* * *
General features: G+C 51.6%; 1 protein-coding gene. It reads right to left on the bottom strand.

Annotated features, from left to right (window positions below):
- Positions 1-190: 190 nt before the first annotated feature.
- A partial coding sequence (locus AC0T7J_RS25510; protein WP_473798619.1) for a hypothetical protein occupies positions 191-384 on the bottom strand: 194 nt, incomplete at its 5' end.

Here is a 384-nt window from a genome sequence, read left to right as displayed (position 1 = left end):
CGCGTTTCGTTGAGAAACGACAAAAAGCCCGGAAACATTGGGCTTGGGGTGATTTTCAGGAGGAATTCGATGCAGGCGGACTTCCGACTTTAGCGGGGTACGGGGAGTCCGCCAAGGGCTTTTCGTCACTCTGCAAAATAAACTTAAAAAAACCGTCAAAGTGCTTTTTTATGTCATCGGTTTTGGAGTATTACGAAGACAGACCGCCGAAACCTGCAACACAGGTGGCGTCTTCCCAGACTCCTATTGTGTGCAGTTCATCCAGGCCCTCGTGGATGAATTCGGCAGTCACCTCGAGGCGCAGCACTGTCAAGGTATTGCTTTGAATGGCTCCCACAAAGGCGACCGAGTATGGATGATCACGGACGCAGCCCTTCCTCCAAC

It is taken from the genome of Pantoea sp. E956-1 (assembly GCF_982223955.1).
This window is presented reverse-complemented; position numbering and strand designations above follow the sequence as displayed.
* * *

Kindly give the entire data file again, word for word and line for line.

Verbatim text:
General features: G+C 51.6%; 1 protein-coding gene. It reads right to left on the bottom strand.

Annotated features, from left to right (window positions below):
- Positions 1-190: 190 nt before the first annotated feature.
- A partial coding sequence (locus AC0T7J_RS25510; protein WP_473798619.1) for a hypothetical protein occupies positions 191-384 on the bottom strand: 194 nt, incomplete at its 5' end.

Here is a 384-nt window from a genome sequence, read left to right as displayed (position 1 = left end):
CGCGTTTCGTTGAGAAACGACAAAAAGCCCGGAAACATTGGGCTTGGGGTGATTTTCAGGAGGAATTCGATGCAGGCGGACTTCCGACTTTAGCGGGGTACGGGGAGTCCGCCAAGGGCTTTTCGTCACTCTGCAAAATAAACTTAAAAAAACCGTCAAAGTGCTTTTTTATGTCATCGGTTTTGGAGTATTACGAAGACAGACCGCCGAAACCTGCAACACAGGTGGCGTCTTCCCAGACTCCTATTGTGTGCAGTTCATCCAGGCCCTCGTGGATGAATTCGGCAGTCACCTCGAGGCGCAGCACTGTCAAGGTATTGCTTTGAATGGCTCCCACAAAGGCGACCGAGTATGGATGATCACGGACGCAGCCCTTCCTCCAAC

It is taken from the genome of Pantoea sp. E956-1 (assembly GCF_982223955.1).
This window is presented reverse-complemented; position numbering and strand designations above follow the sequence as displayed.